Mann: Clues about earthquakes don’t eliminate guesswork
I’ve received numerous emails about a recent report that another major earthquake potentially striking the Seattle area in the near future.
Seattle lies within the volatile “Ring of Fire.” This region has been formed as the result of huge continental plates moving and sliding into one another. Many are familiar with the North American plate and the Pacific plate sliding past one another, creating the notorious San Andreas Fault.
But a smaller plate, called the Juan de Fuca, is located off the British Columbia, Washington, Oregon and extreme Northern California coastline. New evidence suggests that it is currently pressing against the North American Plate causing uplift and stress. Eventually, it’s expected that the ground will break, perhaps causing another mega-thrust earthquake that could rival the recent Japanese disaster.
But, no one knows when that may happen or how strong the quake might be. According to a recent National Geographic documentary, there have been 19 major earthquakes in the northwestern U.S. over the last 10,000 years. The last one, based on carbon dating and Japanese writings, occurred around 1700. That major quake also triggered a tsunami that practically wiped out the Japanese coastlines. Based on this average, a major earthquake near Seattle may not occur for hundreds of years.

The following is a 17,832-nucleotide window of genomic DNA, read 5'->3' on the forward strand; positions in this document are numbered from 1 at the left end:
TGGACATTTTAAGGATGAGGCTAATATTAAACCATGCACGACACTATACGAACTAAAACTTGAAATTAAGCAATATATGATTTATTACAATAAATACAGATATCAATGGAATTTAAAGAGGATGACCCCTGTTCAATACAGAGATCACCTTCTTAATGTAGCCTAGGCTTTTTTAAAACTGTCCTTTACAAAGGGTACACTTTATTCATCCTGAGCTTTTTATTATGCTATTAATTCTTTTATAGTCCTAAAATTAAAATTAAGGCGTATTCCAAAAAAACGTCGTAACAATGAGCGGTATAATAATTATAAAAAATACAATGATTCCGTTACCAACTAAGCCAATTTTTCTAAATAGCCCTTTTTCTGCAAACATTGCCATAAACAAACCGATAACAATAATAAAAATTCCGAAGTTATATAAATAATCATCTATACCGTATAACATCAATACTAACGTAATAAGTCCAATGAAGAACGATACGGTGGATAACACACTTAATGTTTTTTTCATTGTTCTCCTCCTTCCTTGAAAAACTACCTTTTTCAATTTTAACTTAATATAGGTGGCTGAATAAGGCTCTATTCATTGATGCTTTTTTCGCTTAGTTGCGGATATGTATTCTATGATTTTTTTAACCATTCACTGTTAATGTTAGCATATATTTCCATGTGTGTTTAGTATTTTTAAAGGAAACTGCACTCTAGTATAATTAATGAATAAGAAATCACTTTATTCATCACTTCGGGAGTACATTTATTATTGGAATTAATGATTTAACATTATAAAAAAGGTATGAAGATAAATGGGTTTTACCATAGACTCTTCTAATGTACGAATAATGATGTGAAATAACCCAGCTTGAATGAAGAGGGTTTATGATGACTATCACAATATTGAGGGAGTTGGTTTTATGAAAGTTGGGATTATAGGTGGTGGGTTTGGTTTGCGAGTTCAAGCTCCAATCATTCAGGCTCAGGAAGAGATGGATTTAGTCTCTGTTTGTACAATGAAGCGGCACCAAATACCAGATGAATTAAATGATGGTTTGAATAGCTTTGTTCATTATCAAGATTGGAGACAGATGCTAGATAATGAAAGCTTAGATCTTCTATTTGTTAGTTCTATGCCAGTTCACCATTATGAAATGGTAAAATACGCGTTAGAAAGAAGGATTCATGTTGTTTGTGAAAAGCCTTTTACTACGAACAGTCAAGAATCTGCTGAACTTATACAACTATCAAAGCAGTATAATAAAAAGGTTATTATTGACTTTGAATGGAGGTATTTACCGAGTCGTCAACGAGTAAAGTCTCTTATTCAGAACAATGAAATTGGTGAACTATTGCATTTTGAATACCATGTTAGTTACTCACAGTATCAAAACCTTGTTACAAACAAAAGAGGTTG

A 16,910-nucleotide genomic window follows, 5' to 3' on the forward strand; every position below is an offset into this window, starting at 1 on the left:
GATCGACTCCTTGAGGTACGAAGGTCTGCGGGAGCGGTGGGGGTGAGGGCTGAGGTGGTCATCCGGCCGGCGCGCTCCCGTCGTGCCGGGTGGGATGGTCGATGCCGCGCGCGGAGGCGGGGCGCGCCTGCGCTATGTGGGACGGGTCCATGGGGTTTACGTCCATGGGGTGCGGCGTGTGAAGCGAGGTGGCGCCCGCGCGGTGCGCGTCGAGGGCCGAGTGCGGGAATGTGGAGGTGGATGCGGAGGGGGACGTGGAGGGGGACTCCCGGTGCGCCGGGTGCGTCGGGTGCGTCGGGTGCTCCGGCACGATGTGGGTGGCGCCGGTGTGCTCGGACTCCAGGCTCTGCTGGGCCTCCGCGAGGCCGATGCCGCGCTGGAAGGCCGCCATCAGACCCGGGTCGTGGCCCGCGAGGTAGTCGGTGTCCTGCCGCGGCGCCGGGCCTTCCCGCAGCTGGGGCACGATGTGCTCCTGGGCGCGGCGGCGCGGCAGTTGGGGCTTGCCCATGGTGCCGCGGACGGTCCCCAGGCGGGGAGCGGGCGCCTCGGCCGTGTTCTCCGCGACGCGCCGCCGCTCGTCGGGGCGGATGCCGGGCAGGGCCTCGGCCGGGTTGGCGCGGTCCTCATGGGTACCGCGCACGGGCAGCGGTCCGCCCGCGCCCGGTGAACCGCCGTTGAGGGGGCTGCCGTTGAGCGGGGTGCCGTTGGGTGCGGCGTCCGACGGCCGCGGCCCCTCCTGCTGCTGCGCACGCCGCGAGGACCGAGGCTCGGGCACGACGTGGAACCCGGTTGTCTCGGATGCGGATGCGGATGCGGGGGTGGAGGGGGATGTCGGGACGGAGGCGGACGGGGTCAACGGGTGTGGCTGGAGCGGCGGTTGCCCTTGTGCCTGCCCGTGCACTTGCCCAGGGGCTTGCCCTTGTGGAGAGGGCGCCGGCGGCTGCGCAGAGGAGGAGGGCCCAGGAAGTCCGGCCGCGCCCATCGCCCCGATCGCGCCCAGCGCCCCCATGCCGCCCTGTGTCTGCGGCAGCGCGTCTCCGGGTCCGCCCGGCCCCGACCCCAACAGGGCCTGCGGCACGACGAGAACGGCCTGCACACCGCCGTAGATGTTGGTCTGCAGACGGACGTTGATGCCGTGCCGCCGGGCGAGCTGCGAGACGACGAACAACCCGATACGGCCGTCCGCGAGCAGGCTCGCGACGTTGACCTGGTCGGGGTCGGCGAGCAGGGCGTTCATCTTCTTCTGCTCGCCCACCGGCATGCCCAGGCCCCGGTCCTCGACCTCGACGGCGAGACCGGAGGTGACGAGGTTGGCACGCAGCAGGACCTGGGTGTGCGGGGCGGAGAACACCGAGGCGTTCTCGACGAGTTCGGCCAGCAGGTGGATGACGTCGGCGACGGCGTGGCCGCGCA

On average, since 1900, there is one quake with a magnitude of 8.0 or higher each year worldwide – in 2007 there were four. There are about 17 quakes between a 7.0 and a 7.9 per year. According to the U.S. Geological Survey, “Although it may seem that we are having more earthquakes, earthquakes of magnitude 7.0 or greater have remained fairly constant.”
There has also been a large increase in the number of earthquakes that we locate each year because of more seismograph stations in the world and improved global communications. There are about 8,000 seismograph stations now compared to 350 in 1931.
In terms of our weather, La Nina continues to hold on to life. Our overall pattern still points to cooler and wetter weather into next month. However, there will be days of sunshine and pleasant temperatures. It looks like we’ll get a break from the cool and showery conditions next week before more valley rains and mountain snows arrive again in early April.
I wouldn’t take off those snow tires yet. It’s still possible that we could see a storm or two drop some measurable snow in the lower elevations in April. But, once we get into May, we should see some better weather with only occasional rain showers and thunderstorms.
Contact meteorologist Randy Mann at randy@ longrangeweather.com.